Frankly, I wasn't very excited for any releases this summer. I usually have at least three or four high-profile blockbusters that seem marginally intriguing to me. I wasn't even excited for the new Pixar film this year! I saw it anyway, of course, and it was terrible. I sometimes wonder if films are actually getting worse or if I'm simply becoming more fastidious. I rewatched Finding Nemo about a month ago, though, and I think the answer is that 2005 and 2006's new releases are just worse. Weren't you surprised at how fundamentally uninteresting Superman Returns is?
Nick, you're getting old. In any case, "Superman Returns" was, indeed, fundamentally uninteresting, but I enjoyed the little bits that worked (and there are quite few of them, actually). If I were to give it a grade, I'd go for a B- (it really felt like a short time to me and was taken aback when I found out it's so long). The religious thing was off-putting and out of place, though. A serious turn off. What was Singer thinking?!?Um... you're right though. Everything so far has been a disappointment (though Johnny Depp still is, you know, a god of acting).
Nick - When I was a teenager, I anticipated the summer movies just as much as the start of awards season. Things have changed since then, but I can at least depend on two or three releases that are surprisingly refreshing. This year, with the exception of District B13 (which doesn't count, because it's 2004 and not Hollywood), the output has been mediocre to out-right appalling.I think everyone above the age of ten was disappointed (at some level) by Cars (what a clever title!). Just seeing from the trailers, it just didn't seem as creative or innovative as its Pixar predecessors.Javier and Nick - As for Superman Returns, my problem was that the love triangle was simply dull and derivative. And having that as the main thrust of the film (while placing the Lex Luthor thread in the background) was a major mistake on part of the screenwriters. It just didn't click, and therefore the film lacked urgency, suspense.And you're right Javier, the Christ savior allusions and the resurrection twist were just idiotic.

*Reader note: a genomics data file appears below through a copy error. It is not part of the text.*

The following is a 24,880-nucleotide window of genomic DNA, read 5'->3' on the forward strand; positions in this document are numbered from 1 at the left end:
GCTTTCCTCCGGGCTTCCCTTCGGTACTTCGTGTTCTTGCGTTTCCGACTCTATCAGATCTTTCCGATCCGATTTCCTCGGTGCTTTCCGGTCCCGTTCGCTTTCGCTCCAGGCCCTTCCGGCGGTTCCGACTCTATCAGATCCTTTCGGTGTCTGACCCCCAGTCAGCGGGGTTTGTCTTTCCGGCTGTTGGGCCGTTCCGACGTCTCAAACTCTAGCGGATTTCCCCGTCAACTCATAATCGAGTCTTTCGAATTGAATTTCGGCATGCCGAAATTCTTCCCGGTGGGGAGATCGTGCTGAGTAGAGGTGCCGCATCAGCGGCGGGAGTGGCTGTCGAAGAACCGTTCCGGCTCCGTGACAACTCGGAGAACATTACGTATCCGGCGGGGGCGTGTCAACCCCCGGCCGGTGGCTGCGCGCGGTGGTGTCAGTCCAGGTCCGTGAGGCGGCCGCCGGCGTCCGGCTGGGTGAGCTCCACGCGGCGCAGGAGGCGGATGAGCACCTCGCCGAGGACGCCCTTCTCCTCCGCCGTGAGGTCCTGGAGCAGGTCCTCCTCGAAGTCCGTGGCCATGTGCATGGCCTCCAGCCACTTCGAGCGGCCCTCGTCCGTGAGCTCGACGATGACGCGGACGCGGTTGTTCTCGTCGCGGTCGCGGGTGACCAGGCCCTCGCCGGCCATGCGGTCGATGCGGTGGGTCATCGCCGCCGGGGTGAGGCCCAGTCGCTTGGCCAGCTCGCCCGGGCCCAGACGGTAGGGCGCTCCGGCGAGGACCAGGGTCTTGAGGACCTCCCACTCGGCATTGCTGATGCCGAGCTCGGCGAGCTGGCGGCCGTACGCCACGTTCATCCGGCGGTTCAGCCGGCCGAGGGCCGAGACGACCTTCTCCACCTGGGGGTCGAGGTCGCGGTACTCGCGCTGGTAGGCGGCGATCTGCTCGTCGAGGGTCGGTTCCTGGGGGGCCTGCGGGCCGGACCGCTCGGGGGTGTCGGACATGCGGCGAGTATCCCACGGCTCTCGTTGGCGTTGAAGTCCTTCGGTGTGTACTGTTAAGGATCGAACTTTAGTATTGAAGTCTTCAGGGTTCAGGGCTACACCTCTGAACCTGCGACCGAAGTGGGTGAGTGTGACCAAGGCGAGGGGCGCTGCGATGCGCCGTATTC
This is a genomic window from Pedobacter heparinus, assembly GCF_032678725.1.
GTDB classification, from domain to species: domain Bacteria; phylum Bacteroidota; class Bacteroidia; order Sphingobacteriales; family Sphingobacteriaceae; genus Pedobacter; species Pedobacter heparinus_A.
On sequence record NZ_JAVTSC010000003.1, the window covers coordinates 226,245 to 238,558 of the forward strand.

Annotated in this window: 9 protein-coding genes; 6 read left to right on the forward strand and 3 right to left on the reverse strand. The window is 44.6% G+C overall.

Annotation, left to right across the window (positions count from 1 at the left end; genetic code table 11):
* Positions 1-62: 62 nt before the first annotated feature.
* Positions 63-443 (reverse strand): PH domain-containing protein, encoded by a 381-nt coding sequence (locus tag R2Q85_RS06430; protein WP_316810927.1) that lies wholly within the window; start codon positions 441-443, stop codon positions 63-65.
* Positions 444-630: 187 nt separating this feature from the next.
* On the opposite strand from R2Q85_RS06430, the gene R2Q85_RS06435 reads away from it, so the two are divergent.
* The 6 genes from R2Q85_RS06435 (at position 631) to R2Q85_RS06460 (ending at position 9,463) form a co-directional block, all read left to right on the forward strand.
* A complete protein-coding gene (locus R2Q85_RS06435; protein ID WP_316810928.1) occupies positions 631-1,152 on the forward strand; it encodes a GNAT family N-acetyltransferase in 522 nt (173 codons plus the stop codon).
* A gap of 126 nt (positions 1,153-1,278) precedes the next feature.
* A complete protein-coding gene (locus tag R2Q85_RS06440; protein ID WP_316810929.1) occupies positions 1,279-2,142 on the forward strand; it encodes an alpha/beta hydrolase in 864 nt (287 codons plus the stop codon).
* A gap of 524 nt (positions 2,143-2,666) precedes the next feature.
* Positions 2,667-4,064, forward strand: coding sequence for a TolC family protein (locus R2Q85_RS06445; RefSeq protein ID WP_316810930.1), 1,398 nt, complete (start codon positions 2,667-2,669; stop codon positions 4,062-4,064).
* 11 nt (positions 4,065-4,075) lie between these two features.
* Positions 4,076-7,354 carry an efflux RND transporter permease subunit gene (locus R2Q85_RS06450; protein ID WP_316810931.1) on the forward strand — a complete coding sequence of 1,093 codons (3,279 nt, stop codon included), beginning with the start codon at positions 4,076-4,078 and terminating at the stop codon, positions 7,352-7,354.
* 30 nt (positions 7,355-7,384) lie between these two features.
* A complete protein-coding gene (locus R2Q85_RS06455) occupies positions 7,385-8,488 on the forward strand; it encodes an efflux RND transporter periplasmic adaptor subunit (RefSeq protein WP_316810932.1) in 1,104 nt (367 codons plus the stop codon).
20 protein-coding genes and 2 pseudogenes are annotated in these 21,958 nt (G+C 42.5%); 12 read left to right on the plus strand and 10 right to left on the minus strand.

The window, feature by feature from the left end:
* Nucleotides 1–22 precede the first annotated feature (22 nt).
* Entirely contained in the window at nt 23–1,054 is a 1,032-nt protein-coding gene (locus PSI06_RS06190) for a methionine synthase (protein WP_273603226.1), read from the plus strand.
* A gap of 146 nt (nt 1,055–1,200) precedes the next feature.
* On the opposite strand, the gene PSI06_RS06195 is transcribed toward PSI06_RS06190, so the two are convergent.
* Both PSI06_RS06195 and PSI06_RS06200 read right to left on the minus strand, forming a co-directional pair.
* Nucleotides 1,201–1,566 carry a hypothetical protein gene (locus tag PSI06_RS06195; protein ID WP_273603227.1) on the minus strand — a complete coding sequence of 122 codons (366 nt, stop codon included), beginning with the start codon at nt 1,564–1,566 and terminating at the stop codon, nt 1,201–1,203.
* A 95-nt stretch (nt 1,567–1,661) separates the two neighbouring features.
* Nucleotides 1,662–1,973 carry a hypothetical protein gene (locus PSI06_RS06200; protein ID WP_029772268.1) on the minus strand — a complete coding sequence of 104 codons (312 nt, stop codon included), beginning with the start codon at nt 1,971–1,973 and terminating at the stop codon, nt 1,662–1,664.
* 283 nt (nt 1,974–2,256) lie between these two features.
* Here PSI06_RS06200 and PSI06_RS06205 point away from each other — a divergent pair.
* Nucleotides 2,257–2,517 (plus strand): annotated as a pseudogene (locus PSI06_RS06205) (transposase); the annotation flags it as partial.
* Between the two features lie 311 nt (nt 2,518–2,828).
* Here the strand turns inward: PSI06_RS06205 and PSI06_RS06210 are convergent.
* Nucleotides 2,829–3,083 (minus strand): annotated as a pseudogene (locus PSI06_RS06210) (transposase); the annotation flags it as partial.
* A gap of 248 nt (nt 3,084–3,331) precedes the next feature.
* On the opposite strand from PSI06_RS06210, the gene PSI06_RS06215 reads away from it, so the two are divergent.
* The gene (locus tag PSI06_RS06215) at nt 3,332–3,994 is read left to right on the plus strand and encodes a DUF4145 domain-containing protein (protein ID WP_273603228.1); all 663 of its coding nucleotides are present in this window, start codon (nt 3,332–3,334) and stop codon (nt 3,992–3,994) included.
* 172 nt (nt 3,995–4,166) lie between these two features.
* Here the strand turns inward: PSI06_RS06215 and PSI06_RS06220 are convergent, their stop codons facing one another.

The one I just saw isn't half bad - and you can give major credit to Philip Seymour Hoffman for that.
Well, I never really expect summer blockbusters to offer much that I'm interested in. So far the summer has only offered up one film I thought was legitimately good, and that was "Prairie Home Companion." I didn't even bother with "Superman"--I know better.So did you finish "The Namesake"? What did you think? It's the lastest inclusion on my favorites list.
I'll have to wait for A Prairie Home Companion for video, unfortunately...The Namesake was a blessing of a book at this point in my life, but I don't think it's at all in the league of The Interpreter of Maladies. Short fiction seems to be her forte; there were moments in the novel that seemed a little over-detailed.
Hmmm...I seemed to like it more than you did (maybe it didn't benefit you to read them back-to-back). I'll agree that she's probably better in the short story format, but I found very little to fault in her novel.And if I could write like anyone, it'd still be her.
Superman Returns was, as Javi said, just uninteresting. I loved Posey but meh. I just didn't care. C+I admit to loving Cars, is that wrong? I loved it's waxing nostalgia and thought the animation was the best I'd ever seen.But, yeah, this year's crop of movies just hasn't been exciting. I still haven't seen the Pirates sequel!I don't think it's that I don't like big blockbusters anymore (i do and I champion them when they are good) but all the big movies are just not as interesting as the smaller ones. This year most of my anticipated movies are smaller ones, or big-scale ones by directors I really like. I've also seen a bunch of Australian films this year and they're so much better than what they have been in the past!
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